Critic Consensus: Featuring hammy performances and bland characters, Solo is an all too straightforward actioner that's both predictable and instantly forgettable.
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as Gen. Clyde Haynes
as Col. Frank Madden
as Bill Stewart
as Rebel in Church
as Mr. Thompson
as Communications Officer
as Flight Deck Officer
as Father Cerna
as Elder No. 1
as Elder No. 2
as Rebel Soldier
as Lab Tech
as Rebel in Church
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Critic Reviews for Solo
The action is neither big nor imaginatively filmed enough to satisfy fans of the genre, though Van Peebles seems to be enjoying his crack at sad-eyed, Chaplinesque pathos.
These escapist showdown movies are only as good as their villains and heroes. The heavies here are more of those ubiquitous gung-ho military types who are due to be dishonorably discharged from further cinematic duty.
Here's a surprise tucked into the languishing days of summer movies. Arriving with hardly any attention is a satisfying, even fun, action picture about a futuristic soldier named Solo.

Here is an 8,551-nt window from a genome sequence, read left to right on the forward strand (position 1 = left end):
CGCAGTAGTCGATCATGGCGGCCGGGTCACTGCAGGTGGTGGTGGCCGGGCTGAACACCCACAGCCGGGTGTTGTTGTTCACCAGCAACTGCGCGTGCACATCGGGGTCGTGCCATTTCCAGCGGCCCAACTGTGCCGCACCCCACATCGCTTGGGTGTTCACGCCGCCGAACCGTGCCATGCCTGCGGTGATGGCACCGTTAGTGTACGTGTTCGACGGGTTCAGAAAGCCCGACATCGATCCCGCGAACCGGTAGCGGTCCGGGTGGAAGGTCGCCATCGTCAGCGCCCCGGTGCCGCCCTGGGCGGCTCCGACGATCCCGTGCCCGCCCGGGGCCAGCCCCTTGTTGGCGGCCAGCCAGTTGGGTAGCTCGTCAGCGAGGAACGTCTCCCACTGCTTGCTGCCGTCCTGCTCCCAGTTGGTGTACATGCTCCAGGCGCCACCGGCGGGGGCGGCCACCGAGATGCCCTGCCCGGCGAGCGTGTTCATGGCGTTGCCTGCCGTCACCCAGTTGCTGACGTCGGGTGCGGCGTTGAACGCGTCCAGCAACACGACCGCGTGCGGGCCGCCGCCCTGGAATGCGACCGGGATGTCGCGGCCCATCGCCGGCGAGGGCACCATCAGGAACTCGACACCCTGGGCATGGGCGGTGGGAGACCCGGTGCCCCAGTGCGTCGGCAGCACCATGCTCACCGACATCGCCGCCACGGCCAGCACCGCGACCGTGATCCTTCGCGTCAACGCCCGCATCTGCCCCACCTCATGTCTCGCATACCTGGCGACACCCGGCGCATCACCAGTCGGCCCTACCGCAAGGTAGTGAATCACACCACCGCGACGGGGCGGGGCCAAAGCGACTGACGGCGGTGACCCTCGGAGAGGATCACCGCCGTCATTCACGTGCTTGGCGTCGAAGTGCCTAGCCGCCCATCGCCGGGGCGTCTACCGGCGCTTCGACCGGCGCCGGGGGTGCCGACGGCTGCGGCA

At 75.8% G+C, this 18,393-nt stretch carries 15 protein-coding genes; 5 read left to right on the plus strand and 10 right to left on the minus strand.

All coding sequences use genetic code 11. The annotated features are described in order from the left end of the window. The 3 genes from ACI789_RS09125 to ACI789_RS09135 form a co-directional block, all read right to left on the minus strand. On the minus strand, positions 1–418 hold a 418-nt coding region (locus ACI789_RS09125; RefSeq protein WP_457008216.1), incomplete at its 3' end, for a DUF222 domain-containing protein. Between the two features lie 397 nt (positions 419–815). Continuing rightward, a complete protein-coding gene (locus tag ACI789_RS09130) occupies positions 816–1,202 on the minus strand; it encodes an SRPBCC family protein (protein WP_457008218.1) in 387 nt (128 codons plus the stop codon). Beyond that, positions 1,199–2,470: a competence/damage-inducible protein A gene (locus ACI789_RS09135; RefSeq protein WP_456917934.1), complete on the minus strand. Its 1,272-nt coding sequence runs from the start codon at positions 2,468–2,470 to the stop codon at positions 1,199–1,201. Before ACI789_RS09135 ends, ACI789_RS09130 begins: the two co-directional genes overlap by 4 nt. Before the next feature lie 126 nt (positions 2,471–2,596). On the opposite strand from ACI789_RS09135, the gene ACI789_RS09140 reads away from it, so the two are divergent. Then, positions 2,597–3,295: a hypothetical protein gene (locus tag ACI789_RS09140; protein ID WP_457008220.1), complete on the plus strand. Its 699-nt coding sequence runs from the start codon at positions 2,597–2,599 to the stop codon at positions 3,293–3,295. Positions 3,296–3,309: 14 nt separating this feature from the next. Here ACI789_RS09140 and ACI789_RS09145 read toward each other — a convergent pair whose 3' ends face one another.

Since the hero and the villains are equally mechanical, the big, loud battles are as exciting and suspenseful as watching people play Mortal Kombat for 90 minutes.
Solo is at least instructive as a miscellany of action movie cliches in one neat and depressing package.
Audience Reviews for Solo
Mario Van Peebles is the man! But this is the very definition of so bad it is good.
Hollywood's first African-American android hero is a perfect fighting machine except for one thing - he's developing feelings. This angers military brass so much that they intend to mess with his microchips, so he flees into the South American jungle where he saves local peasants from armed rebels, battles an evil android, and learns to laugh.
Pretty good. Typically cheap and generic action movie from Mario Van Peebles.
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